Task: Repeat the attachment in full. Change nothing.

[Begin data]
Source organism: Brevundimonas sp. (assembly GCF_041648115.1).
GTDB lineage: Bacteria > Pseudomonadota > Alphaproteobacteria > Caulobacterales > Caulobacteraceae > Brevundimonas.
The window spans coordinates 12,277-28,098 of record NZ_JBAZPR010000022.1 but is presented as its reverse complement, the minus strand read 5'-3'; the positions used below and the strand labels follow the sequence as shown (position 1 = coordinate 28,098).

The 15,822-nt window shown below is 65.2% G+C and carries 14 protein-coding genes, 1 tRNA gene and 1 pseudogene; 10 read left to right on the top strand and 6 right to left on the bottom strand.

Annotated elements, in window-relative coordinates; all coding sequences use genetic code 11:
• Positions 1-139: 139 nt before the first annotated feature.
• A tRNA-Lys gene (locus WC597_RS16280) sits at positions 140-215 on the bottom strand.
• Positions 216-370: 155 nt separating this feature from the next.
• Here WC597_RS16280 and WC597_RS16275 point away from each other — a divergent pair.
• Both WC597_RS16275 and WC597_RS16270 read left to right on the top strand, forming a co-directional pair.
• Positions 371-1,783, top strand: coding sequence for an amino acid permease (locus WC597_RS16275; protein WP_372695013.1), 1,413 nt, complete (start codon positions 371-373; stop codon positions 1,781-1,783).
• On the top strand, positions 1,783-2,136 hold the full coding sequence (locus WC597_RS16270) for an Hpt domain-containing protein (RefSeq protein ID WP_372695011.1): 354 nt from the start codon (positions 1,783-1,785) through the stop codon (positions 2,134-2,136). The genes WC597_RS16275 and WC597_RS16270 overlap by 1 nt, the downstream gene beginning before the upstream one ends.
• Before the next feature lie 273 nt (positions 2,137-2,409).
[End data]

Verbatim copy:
Source organism: Brevundimonas sp. (assembly GCF_041648115.1).
GTDB lineage: Bacteria > Pseudomonadota > Alphaproteobacteria > Caulobacterales > Caulobacteraceae > Brevundimonas.
The window spans coordinates 12,277-28,098 of record NZ_JBAZPR010000022.1 but is presented as its reverse complement, the minus strand read 5'-3'; the positions used below and the strand labels follow the sequence as shown (position 1 = coordinate 28,098).

The 15,822-nt window shown below is 65.2% G+C and carries 14 protein-coding genes, 1 tRNA gene and 1 pseudogene; 10 read left to right on the top strand and 6 right to left on the bottom strand.

Annotated elements, in window-relative coordinates; all coding sequences use genetic code 11:
• Positions 1-139: 139 nt before the first annotated feature.
• A tRNA-Lys gene (locus WC597_RS16280) sits at positions 140-215 on the bottom strand.
• Positions 216-370: 155 nt separating this feature from the next.
• Here WC597_RS16280 and WC597_RS16275 point away from each other — a divergent pair.
• Both WC597_RS16275 and WC597_RS16270 read left to right on the top strand, forming a co-directional pair.
• Positions 371-1,783, top strand: coding sequence for an amino acid permease (locus WC597_RS16275; protein WP_372695013.1), 1,413 nt, complete (start codon positions 371-373; stop codon positions 1,781-1,783).
• On the top strand, positions 1,783-2,136 hold the full coding sequence (locus WC597_RS16270) for an Hpt domain-containing protein (RefSeq protein ID WP_372695011.1): 354 nt from the start codon (positions 1,783-1,785) through the stop codon (positions 2,134-2,136). The genes WC597_RS16275 and WC597_RS16270 overlap by 1 nt, the downstream gene beginning before the upstream one ends.
• Before the next feature lie 273 nt (positions 2,137-2,409).